Back from the Congo and how we learned to expect the unexpected

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yet another unexpected experience in the Congo

Well, it’s been about three weeks since I’ve posted any updates (whoops). I promise that it’s not because I haven’t wanted to. I would have loved to hop online and post about something about some of the incredible people I’ve met and experiences I’ve had. But, unfortunately I wasn’t able to due to the fact that there wasn’t a decent internet connection within 15-20 kilometers of where I was staying. My expectations before I left was that I’d be able to keep you updated, but one of the first things I learned after arriving to the Congo was that nothing is as you expect it to be and everything can change in a matter of minutes.

For instance, we thought that we were going to be dropped off at the airport in Gemena and head to Kinshasa around 10am last Saturday. It seemed like it would be a fairly straight forward day to me. We would get up, eat breakfast and then be notified after our jet arrived by someone at the airport so we could drive over and take off shortly after. But, like I said, things change quickly in the Congo and the night before we were planning on leaving the plans changed completely.

Mossai Sanguma, the president of the CEUM and our awesome host while being in the Congo told us that we were changing up the schedule a bit due to the fact that some head honchos from the World Bank were coming in on a private jet into Gemena and that his presence (along with many other local Congolese leaders) was needed to welcome them in. As I asked some questions about why the representives from the World Bank were making the trip to Gemena he told me that they had been working together on a $120 million dollar agriculture project that was recently approved and is set to begin soon in Gemena. It was a big investment and a big deal for the city of Gemena and the local officials wanted to make sure that the people flying in were received with a proper Congolese welcome that showed them how happy they were to see them.

Just like that our seemingly normal trip to the local airport was turned into an experience that I’ll never forget and once again what we initially expected was flipped upside down and turned 180 degrees into something completely different.

Instead of being dropped off by one of Sanguma’s drivers he ended up driving us, along with some of his most trusted church officials to the airport around 9:00am. When the guard in front of the airport saw who was driving us he quickly said hello to the president and raised the red and white striped gate so that we could park. Instead of driving into the regular parking lot we made our way to what was a type of VIP-only building that was reserved only for the who’s who of Gemena and apparently that included Sanguma. Just like the rest of trip none of us asked questions and just followed him in.

The VIP building included several nice-looking couches and a front row view of the airport runway. When we first arrived we were the first people there, but quickly more and more city officials, miltary leaders and religious represenatives made there way into the building as well. There was also a good-sized crowd forming outside of the building which was made up of the local people of Gemena. Some were playing musical instruments while others were holding huge banners and branches filled with green leaves. All of them were preparing to to sing and dance like crazy once the World Bank officials showed up. Once the band started playing I even saw one woman who was waving around a chicken while she danced and sang to the music.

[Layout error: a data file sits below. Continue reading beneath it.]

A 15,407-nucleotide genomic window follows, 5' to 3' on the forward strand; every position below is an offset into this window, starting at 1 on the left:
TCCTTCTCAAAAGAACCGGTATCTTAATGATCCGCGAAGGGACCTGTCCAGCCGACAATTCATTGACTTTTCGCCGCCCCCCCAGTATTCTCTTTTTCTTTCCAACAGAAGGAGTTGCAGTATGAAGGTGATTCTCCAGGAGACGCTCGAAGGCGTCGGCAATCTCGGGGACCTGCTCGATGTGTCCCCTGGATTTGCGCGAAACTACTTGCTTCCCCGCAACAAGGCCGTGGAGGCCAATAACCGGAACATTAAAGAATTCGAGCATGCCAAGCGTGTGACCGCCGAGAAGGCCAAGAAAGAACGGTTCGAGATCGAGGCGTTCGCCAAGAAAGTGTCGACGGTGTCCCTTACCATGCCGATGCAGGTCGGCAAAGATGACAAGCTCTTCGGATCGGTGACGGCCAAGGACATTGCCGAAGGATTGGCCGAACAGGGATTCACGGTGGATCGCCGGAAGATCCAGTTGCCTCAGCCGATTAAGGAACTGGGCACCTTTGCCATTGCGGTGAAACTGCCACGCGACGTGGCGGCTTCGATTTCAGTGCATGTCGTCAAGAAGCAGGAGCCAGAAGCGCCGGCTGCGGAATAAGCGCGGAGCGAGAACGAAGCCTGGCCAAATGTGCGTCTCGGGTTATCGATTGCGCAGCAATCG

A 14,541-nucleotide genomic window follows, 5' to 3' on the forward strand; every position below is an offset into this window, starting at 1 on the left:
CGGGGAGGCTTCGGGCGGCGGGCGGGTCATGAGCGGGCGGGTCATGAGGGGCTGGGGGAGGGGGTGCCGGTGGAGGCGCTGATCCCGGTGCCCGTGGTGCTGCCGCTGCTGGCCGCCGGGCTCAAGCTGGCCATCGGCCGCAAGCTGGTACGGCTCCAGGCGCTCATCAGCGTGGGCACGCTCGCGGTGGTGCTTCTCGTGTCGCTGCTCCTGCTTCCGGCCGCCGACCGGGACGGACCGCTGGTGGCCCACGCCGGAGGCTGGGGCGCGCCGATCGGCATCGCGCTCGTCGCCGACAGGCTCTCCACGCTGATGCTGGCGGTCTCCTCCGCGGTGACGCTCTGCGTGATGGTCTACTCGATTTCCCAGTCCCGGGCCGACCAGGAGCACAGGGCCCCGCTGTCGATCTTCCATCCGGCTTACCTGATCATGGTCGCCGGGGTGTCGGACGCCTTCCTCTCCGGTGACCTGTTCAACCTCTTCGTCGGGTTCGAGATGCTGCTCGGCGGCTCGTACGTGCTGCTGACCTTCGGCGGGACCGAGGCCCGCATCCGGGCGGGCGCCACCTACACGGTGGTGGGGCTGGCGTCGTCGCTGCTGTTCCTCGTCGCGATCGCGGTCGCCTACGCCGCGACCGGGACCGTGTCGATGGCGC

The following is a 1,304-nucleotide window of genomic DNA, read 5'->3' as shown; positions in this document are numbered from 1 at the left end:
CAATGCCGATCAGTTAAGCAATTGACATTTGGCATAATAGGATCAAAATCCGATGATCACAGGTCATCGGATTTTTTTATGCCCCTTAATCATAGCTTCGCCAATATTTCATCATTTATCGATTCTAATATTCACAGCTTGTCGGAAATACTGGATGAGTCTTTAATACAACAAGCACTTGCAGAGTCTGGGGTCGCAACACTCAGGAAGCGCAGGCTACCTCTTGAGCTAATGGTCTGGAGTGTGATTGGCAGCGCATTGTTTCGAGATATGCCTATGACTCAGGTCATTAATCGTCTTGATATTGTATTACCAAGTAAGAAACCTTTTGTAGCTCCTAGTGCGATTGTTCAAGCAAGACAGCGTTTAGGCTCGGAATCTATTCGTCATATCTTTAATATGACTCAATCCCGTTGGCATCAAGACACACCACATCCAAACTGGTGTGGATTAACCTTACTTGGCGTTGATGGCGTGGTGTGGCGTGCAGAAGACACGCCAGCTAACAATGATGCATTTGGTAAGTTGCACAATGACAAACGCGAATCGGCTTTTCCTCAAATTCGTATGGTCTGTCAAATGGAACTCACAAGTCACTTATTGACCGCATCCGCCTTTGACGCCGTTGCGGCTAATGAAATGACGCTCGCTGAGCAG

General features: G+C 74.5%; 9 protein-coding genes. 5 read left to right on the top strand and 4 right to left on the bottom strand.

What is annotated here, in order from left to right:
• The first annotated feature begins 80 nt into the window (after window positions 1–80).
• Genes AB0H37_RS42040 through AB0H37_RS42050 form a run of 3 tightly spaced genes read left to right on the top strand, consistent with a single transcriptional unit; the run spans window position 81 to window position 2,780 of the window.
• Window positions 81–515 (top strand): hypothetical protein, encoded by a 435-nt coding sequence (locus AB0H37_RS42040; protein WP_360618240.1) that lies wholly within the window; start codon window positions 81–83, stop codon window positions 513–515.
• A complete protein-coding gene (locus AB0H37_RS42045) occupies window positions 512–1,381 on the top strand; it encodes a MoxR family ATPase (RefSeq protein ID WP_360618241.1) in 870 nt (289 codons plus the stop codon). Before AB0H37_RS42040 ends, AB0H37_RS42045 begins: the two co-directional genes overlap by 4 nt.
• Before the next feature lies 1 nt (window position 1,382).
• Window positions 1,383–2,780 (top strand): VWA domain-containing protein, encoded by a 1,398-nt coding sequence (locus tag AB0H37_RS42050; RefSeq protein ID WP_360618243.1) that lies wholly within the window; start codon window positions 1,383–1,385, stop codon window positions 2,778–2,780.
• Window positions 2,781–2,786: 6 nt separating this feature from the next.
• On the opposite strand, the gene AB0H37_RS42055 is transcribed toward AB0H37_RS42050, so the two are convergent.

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Sanguma chatting with some of the local officials in the VIP

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Stephanie, me and Joan in the airport VIP


the crowd was ready to celebrate


this woman was so excited that she was waving around a live chicken!


the band was getting the crowd fired up

As our jet arrived and was ready for us to board, the crowd only continued to get bigger and only sang louder and louder. The amount of joy and excitement was contagious and I couldn’t help but feel the joy and anticipation that they had for the arrival of their guests. Unfortunately we had to take off before they arrived, but I can only imagine the amount of celebrating that went on at that airport once they did. One thing that the Congolese people can do is celebrate and that day they were pulling out all the stops. We all felt blessed to be a part of it and like I said, it’s an experience I’ll never forget.


Talkies (we love hearing from you!)

4 Talkies! to “Back from the Congo and how we learned to expect the unexpected”

  1. Christy Keller on February 1st, 2011 6:55 pm

    So glad you guys made it back safe.

  2. Heather on February 1st, 2011 10:37 pm

    wow! what an exit all for you both! ;) i loved hearing the music! what a great way to leave, can’t wait to hear more!

  3. Kristina on February 7th, 2011 5:59 pm

    I just saw you guys on Wheel of Fortune!!!! I’m sorry your guys didn’t get anything, but you both looked beautiful anyway!! Best of luck in your married life! :)

    God Bless,
    Kristina

  4. Deb Bruihler on May 15th, 2011 2:33 pm

    Mbote,
    Thanks for posting about your trip. Hope the teaching went well. We (John and Deb) met you along with Sarah one day in Gemena. We were at Elikya center teaching beekeeping and working with the tractors. You are so very correct in what you will remember is the relationships.
    many blessings be with you. (about every week I do a search for Gemena to see what news I can find out and happened to come across your blog)

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